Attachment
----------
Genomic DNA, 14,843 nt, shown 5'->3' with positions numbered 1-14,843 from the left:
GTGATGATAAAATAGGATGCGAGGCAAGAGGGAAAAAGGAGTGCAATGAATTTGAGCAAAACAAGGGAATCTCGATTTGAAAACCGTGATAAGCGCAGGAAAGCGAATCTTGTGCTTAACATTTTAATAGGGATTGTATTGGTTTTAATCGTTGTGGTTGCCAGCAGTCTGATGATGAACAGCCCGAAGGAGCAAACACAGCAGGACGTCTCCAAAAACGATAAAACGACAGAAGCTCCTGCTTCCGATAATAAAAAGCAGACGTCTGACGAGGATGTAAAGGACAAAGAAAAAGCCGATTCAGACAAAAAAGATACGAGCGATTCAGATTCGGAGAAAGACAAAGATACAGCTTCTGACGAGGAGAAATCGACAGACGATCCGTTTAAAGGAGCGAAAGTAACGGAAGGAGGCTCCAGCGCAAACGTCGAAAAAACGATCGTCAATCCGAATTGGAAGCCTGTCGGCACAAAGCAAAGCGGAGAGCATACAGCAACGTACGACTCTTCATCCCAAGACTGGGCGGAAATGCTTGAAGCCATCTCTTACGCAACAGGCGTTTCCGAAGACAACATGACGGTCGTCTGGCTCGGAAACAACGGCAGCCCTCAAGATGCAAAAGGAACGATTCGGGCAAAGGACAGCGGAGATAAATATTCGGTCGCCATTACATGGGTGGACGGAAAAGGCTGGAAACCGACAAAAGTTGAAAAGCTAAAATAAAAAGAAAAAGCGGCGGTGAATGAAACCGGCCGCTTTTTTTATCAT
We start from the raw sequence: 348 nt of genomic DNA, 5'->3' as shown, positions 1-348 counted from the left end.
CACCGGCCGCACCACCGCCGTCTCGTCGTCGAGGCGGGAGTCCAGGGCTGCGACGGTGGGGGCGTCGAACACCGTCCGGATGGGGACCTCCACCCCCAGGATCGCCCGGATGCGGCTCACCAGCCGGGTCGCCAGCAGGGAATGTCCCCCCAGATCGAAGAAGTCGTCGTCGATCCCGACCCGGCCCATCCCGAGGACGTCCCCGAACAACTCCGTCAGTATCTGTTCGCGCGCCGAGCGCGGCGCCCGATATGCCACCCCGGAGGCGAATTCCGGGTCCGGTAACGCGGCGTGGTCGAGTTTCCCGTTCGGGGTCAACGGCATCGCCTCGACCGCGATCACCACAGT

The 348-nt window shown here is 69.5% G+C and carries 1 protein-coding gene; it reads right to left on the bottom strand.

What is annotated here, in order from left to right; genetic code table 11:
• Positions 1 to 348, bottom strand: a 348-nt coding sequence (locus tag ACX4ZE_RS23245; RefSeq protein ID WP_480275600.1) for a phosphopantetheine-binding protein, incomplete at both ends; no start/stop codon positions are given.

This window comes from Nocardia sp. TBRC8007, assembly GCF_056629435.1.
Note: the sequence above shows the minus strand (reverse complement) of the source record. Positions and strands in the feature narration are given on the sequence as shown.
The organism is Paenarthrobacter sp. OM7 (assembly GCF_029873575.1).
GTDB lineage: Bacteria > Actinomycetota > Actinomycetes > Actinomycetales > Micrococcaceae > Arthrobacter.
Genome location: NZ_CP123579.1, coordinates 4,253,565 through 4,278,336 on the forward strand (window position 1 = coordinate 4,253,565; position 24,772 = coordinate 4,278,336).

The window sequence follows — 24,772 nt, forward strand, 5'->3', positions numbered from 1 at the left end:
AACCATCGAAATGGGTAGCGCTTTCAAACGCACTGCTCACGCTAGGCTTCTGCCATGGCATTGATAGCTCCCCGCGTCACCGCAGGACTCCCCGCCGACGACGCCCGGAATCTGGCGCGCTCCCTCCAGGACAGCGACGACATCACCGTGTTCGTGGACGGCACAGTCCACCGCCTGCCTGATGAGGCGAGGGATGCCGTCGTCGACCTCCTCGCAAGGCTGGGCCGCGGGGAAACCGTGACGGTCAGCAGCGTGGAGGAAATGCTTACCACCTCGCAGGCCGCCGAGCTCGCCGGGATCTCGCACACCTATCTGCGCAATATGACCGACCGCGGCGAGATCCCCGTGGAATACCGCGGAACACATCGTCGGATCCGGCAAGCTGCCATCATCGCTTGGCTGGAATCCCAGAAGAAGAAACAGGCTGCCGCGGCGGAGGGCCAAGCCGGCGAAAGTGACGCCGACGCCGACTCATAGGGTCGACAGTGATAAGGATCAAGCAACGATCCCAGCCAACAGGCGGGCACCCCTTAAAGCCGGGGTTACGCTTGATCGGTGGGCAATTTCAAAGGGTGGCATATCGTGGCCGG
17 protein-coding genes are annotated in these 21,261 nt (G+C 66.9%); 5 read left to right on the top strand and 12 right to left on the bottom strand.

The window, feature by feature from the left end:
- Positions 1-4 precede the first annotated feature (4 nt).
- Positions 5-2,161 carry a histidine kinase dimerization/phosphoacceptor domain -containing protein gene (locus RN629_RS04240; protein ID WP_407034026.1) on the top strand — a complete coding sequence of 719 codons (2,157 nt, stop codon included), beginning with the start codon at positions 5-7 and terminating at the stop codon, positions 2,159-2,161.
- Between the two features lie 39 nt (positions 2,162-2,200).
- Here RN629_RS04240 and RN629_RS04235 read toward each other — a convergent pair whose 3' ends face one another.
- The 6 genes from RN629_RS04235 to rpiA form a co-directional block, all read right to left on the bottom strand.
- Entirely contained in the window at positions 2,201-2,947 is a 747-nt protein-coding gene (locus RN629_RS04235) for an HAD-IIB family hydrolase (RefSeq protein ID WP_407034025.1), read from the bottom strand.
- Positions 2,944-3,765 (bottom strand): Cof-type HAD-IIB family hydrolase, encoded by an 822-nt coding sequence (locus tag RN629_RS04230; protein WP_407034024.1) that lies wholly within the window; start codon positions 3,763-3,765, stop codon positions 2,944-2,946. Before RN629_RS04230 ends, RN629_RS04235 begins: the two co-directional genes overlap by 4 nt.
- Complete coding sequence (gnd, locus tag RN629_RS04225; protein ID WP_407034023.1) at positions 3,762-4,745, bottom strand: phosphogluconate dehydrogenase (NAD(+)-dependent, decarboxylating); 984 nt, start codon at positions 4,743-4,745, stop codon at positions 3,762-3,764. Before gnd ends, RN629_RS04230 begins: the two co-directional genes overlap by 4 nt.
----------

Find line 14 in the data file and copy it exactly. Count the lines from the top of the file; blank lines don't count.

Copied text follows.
AACCATCGAAATGGGTAGCGCTTTCAAACGCACTGCTCACGCTAGGCTTCTGCCATGGCATTGATAGCTCCCCGCGTCACCGCAGGACTCCCCGCCGACGACGCCCGGAATCTGGCGCGCTCCCTCCAGGACAGCGACGACATCACCGTGTTCGTGGACGGCACAGTCCACCGCCTGCCTGATGAGGCGAGGGATGCCGTCGTCGACCTCCTCGCAAGGCTGGGCCGCGGGGAAACCGTGACGGTCAGCAGCGTGGAGGAAATGCTTACCACCTCGCAGGCCGCCGAGCTCGCCGGGATCTCGCACACCTATCTGCGCAATATGACCGACCGCGGCGAGATCCCCGTGGAATACCGCGGAACACATCGTCGGATCCGGCAAGCTGCCATCATCGCTTGGCTGGAATCCCAGAAGAAGAAACAGGCTGCCGCGGCGGAGGGCCAAGCCGGCGAAAGTGACGCCGACGCCGACTCATAGGGTCGACAGTGATAAGGATCAAGCAACGATCCCAGCCAACAGGCGGGCACCCCTTAAAGCCGGGGTTACGCTTGATCGGTGGGCAATTTCAAAGGGTGGCATATCGTGGCCGG